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For many centuries, circumcision has incited great fervour in opposing parties debating whether the medical benefits of the procedure outweigh any potential psychological side-effects resulting from it. Admittedly, in the world of medical ethics the question may not quite polarise opinion as widely as would a question on end-of-life decisions and terminal care, yet for one obvious reason alone it remains as pertinent an issue to a large proportion of the world's population today — religion; Jews and Muslims are renowned for the religious obligation to circumcise newborn boys at birth, yet still this issue is often denigrated to the realms of humour and satire, most commonly aided by phrases such as ‘the cruellest of cuts’ and ‘the snip’.
Medically, circumcision is the removal of the sleeve of skin and mucosal tissue which normally covers the glans of the penis, known as the foreskin. The word circumcision derives from the Latin circum (meaning ‘around’) and caedere (meaning ‘to cut’). It is one of the oldest surgical operations known to have been performed, with the earliest available records dating this ancient procedure back to at least 6000 years BC, and anecdotal evidence suggesting it as a rite of puberty in aboriginal tribes before 10 000BC.1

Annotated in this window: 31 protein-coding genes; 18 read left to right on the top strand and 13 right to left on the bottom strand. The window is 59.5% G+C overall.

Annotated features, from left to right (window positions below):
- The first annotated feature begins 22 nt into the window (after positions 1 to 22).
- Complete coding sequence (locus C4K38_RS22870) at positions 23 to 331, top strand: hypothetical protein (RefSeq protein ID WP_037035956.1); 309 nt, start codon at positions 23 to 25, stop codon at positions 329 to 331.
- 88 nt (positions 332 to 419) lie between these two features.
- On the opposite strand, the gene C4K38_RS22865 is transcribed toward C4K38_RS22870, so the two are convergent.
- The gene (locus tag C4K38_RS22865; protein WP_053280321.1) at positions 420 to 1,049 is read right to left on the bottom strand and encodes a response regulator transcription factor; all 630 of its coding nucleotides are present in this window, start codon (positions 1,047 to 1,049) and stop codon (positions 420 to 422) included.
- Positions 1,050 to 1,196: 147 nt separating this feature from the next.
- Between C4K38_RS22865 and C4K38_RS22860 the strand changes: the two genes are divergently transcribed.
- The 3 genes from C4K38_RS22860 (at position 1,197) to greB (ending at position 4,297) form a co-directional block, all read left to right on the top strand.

There are many reasons why circumcisions are still carried out today. These vary from medical and health indications right through to the adherence of cultural and religious obligations. Traditionally, the US medical establishment promoted male circumcision as a preventative measure for an array of pathologies including reduced risks of penile cancer, urinary tract infections, sexually transmitted diseases, and even cervical cancer in sexual partners.2,3 This consequently led to the advocating of routine neonatal circumcision. However, in recent times this notion has attracted great controversy, with opponents questioning the true extent of the documented benefits.
In view of this ongoing debate, in its latest policy, the American Academy of Paediatrics (AAP) Taskforce on Circumcision affirms that although current scientific evidence demonstrates potential benefits of neonatal male circumcision, the data is not substantial enough to recommend routine neonatal circumcision.4 Notably, these recommendations were made prior to research carried out earlier this year which purported to show that circumcision could reduce sexual transmission of HIV from women to men by 60%.5 This consequently led the World Heath Organisation (WHO) to describe the efficacy of circumcision as ‘proven beyond reasonable doubt’, and they now recommend routine circumcision in countries most at risk from epidemics of AIDS. It is estimated that in the next 10 years male circumcision in Africa could avert a staggering 2 million new HIV infections and 300 000 deaths alone.6,7